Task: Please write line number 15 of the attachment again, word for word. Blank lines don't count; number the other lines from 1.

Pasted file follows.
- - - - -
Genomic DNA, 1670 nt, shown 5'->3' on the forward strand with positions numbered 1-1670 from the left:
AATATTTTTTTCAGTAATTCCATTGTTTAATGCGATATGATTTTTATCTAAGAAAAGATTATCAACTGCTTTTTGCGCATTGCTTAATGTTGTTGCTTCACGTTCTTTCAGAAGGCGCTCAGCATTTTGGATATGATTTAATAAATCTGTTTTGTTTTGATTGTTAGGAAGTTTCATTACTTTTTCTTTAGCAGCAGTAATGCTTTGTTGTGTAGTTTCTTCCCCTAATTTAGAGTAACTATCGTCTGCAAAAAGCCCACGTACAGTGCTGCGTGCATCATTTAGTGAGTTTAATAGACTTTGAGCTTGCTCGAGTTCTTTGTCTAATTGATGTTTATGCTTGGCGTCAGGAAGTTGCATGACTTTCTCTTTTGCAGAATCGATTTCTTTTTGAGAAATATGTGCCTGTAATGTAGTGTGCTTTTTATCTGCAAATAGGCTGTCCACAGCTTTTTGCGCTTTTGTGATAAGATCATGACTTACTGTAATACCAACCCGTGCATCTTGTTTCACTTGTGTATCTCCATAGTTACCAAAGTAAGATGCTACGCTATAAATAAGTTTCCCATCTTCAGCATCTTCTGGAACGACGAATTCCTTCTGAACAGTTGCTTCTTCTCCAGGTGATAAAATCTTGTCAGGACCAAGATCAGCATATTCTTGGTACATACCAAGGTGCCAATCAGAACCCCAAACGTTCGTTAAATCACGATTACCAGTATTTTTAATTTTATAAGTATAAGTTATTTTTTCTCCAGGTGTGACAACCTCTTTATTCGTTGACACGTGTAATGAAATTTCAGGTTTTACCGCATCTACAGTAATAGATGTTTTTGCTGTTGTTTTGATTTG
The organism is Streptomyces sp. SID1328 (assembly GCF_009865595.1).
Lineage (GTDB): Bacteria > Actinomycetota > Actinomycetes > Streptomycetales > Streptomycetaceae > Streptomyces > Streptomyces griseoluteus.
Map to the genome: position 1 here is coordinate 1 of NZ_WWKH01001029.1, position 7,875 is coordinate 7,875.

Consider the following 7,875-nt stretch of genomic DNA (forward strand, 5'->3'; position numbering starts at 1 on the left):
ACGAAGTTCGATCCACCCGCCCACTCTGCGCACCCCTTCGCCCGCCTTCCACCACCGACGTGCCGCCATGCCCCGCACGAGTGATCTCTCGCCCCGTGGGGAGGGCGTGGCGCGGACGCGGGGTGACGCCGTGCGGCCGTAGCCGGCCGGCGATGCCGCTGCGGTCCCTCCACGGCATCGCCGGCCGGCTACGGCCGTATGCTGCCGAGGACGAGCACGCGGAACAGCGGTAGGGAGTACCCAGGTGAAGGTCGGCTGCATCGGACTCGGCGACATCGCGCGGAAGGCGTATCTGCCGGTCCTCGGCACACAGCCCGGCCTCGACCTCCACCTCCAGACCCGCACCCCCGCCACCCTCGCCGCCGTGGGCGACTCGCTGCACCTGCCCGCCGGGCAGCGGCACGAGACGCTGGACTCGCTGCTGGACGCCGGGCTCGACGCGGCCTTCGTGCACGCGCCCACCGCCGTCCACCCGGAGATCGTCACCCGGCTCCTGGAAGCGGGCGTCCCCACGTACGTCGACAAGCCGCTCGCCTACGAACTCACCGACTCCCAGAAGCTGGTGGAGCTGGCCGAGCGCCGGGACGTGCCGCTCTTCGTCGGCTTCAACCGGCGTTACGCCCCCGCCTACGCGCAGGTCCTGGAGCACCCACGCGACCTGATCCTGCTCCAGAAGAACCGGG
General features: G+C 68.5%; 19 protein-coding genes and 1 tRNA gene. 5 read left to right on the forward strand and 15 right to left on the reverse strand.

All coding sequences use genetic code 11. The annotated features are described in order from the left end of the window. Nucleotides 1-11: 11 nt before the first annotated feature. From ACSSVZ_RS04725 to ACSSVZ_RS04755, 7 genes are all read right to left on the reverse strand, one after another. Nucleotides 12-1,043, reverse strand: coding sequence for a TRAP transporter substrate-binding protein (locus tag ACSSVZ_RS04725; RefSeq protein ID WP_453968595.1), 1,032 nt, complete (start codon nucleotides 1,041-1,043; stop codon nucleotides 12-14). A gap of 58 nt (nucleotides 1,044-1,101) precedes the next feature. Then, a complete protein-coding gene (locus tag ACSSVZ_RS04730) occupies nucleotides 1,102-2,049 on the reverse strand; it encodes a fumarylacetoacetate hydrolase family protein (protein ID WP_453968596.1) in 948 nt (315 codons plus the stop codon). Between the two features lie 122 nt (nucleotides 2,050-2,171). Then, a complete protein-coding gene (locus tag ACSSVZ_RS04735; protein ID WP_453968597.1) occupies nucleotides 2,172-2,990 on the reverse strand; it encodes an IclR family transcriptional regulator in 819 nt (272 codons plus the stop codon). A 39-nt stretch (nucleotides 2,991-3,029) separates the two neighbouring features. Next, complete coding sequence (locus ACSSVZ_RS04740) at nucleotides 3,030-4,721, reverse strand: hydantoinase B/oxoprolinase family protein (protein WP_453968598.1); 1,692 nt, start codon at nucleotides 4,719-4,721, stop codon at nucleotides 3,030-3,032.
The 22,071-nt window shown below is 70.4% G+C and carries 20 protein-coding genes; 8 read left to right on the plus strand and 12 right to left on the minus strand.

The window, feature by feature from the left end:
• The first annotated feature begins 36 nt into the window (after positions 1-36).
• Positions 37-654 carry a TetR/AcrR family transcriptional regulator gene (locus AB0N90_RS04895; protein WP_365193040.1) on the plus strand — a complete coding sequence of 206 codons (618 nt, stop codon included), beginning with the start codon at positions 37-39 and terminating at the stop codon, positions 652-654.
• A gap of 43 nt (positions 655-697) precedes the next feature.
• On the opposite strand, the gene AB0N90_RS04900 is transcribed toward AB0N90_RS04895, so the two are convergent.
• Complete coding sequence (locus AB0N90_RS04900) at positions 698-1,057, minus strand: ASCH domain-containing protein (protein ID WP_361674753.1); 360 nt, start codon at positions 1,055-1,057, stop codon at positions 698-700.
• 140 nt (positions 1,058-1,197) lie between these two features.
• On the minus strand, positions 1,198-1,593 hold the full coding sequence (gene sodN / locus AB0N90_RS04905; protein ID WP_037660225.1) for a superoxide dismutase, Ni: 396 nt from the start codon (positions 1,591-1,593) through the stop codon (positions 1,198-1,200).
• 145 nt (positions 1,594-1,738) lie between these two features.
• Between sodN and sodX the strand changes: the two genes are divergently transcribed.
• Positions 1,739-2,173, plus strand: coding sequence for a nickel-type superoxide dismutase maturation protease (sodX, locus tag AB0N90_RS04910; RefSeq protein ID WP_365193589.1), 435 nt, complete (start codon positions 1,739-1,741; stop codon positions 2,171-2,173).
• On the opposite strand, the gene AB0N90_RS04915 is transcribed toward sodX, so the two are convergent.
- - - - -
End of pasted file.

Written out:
• On the opposite strand, the gene AB0N90_RS04900 is transcribed toward AB0N90_RS04895, so the two are convergent.